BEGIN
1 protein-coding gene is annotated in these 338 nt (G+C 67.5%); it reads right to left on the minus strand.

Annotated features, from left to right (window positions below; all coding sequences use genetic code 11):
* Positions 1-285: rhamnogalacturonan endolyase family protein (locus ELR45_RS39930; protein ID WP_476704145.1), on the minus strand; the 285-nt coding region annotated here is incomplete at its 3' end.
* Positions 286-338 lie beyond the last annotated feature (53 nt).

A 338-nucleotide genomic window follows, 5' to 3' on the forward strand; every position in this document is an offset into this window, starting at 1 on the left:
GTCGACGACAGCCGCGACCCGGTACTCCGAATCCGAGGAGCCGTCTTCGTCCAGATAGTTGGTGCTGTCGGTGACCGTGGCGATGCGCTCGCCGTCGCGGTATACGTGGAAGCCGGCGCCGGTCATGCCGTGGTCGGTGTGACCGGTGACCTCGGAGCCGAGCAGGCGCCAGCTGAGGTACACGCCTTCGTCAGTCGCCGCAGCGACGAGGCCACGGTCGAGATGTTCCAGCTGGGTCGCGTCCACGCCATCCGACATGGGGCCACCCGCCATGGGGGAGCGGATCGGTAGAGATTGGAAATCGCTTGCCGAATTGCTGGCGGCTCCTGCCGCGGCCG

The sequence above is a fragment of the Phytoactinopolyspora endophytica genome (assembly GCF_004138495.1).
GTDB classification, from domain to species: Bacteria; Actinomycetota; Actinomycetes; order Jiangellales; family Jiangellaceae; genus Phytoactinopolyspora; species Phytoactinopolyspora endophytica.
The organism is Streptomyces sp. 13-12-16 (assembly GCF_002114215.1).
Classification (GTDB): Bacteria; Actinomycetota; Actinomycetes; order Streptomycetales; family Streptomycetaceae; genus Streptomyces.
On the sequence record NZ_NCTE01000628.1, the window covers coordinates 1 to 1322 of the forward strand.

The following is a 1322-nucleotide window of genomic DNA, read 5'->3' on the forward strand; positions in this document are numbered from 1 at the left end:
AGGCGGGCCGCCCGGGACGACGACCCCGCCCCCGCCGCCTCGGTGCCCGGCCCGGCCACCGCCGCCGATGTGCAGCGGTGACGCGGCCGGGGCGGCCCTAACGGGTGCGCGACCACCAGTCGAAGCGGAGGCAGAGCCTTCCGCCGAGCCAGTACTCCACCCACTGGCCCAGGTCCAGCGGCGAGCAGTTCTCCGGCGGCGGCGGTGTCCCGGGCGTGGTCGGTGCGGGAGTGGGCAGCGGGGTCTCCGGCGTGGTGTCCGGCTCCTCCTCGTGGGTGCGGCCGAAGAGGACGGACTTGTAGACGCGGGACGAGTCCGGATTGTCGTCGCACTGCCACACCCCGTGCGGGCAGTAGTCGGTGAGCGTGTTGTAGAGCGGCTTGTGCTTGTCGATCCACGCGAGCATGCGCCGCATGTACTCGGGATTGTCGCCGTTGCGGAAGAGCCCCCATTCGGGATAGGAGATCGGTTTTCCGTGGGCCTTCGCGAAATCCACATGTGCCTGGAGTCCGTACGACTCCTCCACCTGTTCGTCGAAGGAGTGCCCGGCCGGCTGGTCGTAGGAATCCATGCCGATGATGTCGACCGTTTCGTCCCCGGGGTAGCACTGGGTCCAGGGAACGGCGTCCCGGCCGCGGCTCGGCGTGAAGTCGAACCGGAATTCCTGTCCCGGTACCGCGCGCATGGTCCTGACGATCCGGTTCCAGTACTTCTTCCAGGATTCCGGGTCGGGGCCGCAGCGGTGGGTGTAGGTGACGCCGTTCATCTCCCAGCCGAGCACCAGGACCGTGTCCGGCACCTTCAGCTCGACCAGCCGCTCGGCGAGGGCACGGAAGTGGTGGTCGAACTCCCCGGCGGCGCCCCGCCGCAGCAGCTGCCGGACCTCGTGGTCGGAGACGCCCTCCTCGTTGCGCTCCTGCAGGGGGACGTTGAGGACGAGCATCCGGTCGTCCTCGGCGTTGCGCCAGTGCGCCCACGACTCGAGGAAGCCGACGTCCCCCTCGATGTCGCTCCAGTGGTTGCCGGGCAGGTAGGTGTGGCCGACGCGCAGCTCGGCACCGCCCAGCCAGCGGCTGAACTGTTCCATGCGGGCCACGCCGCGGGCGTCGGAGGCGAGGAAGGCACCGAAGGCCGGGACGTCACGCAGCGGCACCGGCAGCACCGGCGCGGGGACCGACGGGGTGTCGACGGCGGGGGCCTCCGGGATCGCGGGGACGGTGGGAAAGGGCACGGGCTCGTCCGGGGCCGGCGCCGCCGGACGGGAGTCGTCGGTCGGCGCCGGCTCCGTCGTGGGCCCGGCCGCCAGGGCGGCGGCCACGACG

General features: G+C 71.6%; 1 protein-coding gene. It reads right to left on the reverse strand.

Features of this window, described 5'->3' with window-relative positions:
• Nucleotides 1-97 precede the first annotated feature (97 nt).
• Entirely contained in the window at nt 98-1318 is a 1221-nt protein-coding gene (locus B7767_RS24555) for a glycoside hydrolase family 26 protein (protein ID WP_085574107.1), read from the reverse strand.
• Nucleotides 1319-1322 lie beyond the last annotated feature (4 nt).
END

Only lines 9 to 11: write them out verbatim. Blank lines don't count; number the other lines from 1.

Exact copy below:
The organism is Streptomyces sp. 13-12-16 (assembly GCF_002114215.1).
Classification (GTDB): Bacteria; Actinomycetota; Actinomycetes; order Streptomycetales; family Streptomycetaceae; genus Streptomyces.
On the sequence record NZ_NCTE01000628.1, the window covers coordinates 1 to 1322 of the forward strand.